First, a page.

Experts Say Bioengineered Corn May Have Caused a Number of Allergic Reactions

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Dec. 5, 2000 (Washington) -- A panel of experts convened to advise the EPA whether it should proceed with the retroactive approval of StarLink corn for human consumption told federal authorities Tuesday that it believed the corn may have caused allergic reactions in about seven people in the U.S.

StarLink is a bioengineered form of corn that was approved in 1998 for use as animal feed alone but has since accidentally contaminated a part of the nation's corn supply.

Aventis Crop Sciences, its maker, wants the EPA to grant StarLink a temporary approval for human consumption in order to avoid a recall that could affect as many as seven million bushels of corn. Although the company already has withdrawn the seeds from the market, the approval would provide sufficient time for those seven million bushels of corn to be processed, shipped, sold, and consumed.

The subsidiary of the Franco-German conglomerate, Aventis SA, made its case at a recent public meeting, at which it contended that the corn did not represent a threat to human health. But concerns have lingered on the parts of some federal regulators and activists alike.

StarLink corn contains a gene that helps the plant fight pests as it grows. The gene produces a protein, Cry9C, which exhibits some traits common to known allergens, or products that cause some people to have an allergic reaction.

Aventis Crop Sciences contends that animal studies and comparisons with other products known to cause allergic reactions show that Cry9C is unlikely to be an allergen. It also says the amount of StarLink corn currently on the market is so little that it could not trigger an allergic reaction even if Cry9C is proven to be an allergen.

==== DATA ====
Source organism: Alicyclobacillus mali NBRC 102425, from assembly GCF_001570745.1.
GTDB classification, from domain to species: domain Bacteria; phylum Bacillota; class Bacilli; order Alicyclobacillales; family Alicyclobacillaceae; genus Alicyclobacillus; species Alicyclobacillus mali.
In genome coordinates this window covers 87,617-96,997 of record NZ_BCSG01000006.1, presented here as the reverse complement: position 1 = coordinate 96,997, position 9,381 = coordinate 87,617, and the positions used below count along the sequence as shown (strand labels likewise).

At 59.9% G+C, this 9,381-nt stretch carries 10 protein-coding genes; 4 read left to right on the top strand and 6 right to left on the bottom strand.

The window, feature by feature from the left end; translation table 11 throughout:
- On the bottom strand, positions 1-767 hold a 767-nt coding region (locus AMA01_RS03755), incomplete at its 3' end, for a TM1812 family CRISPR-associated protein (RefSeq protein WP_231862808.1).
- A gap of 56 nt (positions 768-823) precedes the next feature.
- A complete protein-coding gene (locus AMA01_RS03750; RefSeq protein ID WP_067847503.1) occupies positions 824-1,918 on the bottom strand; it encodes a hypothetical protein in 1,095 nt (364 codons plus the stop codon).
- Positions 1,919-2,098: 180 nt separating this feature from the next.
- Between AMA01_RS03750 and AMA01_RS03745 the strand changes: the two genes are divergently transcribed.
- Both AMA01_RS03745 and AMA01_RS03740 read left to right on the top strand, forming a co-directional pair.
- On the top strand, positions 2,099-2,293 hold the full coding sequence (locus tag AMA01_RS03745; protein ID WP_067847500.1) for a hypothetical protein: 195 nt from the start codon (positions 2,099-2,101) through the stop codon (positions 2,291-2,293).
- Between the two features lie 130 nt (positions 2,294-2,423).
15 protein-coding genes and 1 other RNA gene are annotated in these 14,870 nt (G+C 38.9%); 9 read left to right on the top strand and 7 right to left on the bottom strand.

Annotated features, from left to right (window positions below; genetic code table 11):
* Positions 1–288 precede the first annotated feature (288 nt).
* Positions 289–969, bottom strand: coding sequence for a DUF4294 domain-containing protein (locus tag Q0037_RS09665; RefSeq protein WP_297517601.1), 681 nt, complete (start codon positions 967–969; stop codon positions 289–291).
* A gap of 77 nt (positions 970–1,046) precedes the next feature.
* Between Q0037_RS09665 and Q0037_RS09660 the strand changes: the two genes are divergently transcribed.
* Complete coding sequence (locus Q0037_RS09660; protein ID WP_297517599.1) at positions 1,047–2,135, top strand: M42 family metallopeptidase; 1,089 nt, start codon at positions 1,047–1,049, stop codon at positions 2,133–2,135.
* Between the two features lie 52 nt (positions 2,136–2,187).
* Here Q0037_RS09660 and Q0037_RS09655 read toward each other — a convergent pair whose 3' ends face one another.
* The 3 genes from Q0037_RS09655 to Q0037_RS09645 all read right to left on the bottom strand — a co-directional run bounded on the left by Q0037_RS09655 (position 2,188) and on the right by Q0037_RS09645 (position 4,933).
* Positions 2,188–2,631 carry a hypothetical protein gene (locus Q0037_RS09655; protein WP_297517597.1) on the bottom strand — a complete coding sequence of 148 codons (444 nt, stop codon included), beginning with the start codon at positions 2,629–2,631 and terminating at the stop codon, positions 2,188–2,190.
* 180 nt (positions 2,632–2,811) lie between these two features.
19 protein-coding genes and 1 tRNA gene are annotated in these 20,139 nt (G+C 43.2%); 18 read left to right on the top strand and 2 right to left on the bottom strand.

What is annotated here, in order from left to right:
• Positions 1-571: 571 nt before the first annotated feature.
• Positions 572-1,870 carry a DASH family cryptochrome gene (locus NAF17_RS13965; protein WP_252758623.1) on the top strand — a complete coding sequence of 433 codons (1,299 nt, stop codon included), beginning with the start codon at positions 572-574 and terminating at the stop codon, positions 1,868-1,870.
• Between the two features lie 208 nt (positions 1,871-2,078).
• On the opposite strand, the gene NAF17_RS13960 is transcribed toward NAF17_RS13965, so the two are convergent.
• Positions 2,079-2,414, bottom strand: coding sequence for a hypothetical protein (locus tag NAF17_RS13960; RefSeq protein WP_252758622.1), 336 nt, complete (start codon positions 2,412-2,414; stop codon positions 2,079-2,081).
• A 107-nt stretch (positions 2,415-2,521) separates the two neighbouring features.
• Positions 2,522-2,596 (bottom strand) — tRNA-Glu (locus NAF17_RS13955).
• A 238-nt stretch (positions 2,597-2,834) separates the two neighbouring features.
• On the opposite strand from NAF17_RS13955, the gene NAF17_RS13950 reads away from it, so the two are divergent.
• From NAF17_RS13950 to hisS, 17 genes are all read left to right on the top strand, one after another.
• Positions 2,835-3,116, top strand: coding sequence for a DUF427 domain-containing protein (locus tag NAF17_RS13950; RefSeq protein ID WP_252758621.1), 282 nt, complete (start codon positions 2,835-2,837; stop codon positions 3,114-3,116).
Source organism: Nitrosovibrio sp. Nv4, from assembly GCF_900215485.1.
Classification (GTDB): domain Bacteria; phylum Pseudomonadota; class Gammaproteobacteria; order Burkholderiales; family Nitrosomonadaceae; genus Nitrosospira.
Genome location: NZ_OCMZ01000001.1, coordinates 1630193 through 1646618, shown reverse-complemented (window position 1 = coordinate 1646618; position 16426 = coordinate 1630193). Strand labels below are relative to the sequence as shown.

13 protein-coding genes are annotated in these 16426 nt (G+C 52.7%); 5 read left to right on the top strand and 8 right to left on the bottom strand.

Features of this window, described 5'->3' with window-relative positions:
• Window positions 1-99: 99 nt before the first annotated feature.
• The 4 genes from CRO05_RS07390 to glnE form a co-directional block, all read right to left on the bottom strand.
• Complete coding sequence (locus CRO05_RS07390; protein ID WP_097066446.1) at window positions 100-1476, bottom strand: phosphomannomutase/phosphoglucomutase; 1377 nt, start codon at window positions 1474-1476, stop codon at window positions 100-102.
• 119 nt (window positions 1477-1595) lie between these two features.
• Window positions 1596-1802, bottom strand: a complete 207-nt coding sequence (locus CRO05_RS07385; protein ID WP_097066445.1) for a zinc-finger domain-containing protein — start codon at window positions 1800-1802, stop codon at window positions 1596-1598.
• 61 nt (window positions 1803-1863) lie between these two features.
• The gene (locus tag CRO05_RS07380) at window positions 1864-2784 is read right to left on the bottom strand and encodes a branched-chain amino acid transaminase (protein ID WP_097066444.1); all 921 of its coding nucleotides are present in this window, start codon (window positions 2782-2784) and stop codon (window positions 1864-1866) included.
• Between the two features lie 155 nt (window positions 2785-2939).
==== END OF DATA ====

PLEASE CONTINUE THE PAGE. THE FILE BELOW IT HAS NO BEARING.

The EPA supports the company's view that the overall potential exposure to Cry9C is extremely low -- in the range of parts per billion or trillion even for the most highly exposed individuals. But the EPA has questioned whether Cry9C has the potential to cause allergic reactions.

In its report, the panel said that more data was needed to establish a link, but "there is agreement that a number of these reports are likely to reflect true allergic reactions." The panel also said that it was "highly doubtful" that a lot more StarLink corn would be found in the U.S. food supply, especially in light of the recent withdrawal.

In a prepared statement, the EPA said it "will continue its evaluation of the scientific information, and develop the appropriate regulatory approach." The EPA also said that it was working with the FDA and USDA to investigate the remaining claims.

About 44 Americans claim to have had an allergic reaction to the gene-altered corn. After investigating these claims for the EPA, the CDC said that it considered about 11 of those cases to be possibly linked to a food allergy, although not necessarily to StarLink corn.

But any claims would strengthen the position of activist groups, who at least want the company to be punished for its failure to keep StarLink out of the human food chain, according to observers. These activists say that granting Aventis retroactive approval would shield it from possibly paying millions in damages.

Speaking at the recent public meeting, these activists implored the EPA and its expert panel not to reward Aventis for its mistakes. "EPA is charged with protecting human health and the environment, not rewarding illegal behavior," said Jane Rissler, a representative of the Union of Concerned Scientists, in a statement characteristic of other advocacy groups.

But for many, the debate surrounding StarLink extends beyond just Aventis and its failure to abide by its partial license to market the corn for animal feed alone. Regulators and industry representatives alike agree that the StarLink experience showed that drastic changes might now be needed to the nation's biotech regulations.

"In order to protect our domestic and foreign markets and ensure public confidence, its essential that we improve our ability to identify and track genetically modified products," said Agriculture Secretary Dan Glickman at a recent industry-sponsored conference. Glickman added that the USDA is now looking at a number of different options, including a ban on approving widely used commodities such as corn for animal consumption alone.

The EPA is expected to release its decision regarding Aventis' request for a temporary approval over the next few days.

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